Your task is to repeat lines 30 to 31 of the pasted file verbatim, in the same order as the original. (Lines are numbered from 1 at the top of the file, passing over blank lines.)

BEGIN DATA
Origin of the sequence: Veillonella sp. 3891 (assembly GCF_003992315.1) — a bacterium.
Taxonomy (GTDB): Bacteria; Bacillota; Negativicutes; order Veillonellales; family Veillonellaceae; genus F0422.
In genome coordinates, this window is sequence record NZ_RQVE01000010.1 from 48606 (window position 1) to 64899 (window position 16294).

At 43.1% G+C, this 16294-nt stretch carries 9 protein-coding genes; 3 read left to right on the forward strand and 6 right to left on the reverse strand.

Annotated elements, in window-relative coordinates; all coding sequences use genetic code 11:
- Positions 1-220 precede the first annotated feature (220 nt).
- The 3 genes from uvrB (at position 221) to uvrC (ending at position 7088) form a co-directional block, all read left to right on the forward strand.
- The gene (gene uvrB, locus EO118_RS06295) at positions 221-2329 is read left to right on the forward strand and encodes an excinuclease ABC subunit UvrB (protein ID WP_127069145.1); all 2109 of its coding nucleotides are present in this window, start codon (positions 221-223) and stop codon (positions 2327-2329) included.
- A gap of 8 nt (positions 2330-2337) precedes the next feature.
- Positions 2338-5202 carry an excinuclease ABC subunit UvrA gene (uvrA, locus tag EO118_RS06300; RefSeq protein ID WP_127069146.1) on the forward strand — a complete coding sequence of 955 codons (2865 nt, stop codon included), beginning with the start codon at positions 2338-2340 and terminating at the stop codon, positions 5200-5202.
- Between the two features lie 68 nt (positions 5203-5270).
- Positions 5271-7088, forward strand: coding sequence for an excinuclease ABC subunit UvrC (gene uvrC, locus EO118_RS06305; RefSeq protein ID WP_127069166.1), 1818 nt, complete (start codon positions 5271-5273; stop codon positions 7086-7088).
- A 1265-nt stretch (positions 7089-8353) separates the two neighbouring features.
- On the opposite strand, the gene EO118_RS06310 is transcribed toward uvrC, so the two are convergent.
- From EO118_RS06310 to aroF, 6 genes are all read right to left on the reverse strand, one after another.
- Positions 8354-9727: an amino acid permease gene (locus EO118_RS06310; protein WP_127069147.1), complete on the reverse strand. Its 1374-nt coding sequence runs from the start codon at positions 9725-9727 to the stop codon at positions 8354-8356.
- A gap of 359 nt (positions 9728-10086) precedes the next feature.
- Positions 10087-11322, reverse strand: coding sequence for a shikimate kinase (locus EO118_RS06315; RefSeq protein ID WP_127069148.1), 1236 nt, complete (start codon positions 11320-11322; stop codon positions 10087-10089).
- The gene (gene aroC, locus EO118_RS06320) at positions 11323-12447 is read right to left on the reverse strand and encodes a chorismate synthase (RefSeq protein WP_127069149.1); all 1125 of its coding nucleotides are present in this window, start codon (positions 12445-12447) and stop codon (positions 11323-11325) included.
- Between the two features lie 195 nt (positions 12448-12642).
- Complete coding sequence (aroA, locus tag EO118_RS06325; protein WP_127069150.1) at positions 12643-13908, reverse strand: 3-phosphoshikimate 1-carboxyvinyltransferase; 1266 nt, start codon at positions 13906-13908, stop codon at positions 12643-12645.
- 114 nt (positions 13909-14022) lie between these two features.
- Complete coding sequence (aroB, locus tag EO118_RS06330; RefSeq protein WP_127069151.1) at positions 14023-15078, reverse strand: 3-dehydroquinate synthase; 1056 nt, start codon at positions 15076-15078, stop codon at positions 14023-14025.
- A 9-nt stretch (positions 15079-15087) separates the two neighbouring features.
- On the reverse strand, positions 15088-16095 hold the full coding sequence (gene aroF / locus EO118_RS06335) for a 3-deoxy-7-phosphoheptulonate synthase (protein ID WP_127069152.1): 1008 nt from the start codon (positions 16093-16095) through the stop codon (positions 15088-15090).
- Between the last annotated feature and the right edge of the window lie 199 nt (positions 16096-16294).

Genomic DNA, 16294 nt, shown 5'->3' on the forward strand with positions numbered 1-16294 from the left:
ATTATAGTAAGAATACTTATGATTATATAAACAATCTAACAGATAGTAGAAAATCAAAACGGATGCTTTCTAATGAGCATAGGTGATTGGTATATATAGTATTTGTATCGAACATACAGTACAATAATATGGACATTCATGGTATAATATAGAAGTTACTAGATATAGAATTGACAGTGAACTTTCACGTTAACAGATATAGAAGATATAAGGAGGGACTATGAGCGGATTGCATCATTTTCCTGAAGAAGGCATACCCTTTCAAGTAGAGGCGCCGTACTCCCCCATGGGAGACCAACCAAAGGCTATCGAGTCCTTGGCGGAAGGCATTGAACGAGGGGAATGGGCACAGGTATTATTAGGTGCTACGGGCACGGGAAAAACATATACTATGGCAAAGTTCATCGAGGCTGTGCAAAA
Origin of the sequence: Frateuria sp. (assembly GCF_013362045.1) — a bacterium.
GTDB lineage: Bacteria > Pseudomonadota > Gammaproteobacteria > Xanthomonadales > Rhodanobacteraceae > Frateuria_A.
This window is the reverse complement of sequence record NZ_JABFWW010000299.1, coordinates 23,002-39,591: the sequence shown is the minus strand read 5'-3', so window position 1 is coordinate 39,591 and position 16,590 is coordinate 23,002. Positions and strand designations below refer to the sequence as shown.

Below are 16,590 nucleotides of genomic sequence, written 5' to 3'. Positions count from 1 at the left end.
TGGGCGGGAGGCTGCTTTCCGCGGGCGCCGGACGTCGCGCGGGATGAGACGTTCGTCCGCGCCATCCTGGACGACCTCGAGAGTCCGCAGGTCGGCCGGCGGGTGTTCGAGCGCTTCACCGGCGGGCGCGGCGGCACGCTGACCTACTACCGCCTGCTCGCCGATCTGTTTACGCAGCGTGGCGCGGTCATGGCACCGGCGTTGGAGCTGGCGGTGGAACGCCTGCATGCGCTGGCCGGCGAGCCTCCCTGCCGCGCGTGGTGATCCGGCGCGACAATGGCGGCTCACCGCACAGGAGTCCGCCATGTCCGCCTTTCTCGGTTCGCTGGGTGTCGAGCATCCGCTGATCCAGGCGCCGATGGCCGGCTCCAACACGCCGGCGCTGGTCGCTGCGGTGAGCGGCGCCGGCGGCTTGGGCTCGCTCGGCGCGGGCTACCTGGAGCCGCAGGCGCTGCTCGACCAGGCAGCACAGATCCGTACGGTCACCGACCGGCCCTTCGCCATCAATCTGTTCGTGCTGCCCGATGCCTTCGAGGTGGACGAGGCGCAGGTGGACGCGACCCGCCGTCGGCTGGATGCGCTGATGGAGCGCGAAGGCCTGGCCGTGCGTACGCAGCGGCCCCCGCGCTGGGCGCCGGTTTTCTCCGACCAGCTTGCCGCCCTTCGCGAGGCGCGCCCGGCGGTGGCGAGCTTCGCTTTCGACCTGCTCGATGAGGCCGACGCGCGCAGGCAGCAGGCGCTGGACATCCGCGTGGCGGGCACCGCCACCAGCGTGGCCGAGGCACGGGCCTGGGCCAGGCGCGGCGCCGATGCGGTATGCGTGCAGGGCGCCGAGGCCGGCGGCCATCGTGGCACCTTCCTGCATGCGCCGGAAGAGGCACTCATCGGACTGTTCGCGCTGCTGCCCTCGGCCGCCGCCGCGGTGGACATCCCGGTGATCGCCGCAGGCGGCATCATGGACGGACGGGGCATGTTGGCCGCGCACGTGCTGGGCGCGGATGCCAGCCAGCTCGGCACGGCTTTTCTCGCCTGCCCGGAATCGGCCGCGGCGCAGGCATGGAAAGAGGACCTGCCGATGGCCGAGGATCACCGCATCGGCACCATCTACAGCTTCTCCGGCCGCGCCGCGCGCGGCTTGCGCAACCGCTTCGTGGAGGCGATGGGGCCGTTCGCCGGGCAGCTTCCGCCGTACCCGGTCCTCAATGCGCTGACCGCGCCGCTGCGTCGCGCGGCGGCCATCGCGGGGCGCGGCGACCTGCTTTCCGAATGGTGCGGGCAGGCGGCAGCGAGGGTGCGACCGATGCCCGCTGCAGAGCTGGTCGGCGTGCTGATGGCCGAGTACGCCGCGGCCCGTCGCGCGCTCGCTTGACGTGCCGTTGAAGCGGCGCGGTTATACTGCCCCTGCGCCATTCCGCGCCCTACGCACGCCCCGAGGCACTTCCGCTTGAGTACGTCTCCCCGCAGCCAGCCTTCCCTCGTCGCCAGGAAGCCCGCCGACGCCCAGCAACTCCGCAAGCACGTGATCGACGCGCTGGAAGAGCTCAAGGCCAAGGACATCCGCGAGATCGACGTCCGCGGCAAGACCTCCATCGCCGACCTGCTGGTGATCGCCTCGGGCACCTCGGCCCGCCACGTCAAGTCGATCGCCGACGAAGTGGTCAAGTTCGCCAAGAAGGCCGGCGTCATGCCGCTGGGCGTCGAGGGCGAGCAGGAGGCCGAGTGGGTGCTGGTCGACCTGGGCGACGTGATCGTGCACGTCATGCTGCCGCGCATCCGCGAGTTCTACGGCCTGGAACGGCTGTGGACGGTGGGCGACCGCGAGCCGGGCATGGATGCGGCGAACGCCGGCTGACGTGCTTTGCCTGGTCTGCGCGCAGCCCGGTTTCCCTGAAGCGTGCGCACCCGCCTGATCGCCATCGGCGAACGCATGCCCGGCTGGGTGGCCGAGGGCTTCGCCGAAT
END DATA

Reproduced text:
GTDB lineage: Bacteria > Pseudomonadota > Gammaproteobacteria > Xanthomonadales > Rhodanobacteraceae > Frateuria_A.
This window is the reverse complement of sequence record NZ_JABFWW010000299.1, coordinates 23,002-39,591: the sequence shown is the minus strand read 5'-3', so window position 1 is coordinate 39,591 and position 16,590 is coordinate 23,002. Positions and strand designations below refer to the sequence as shown.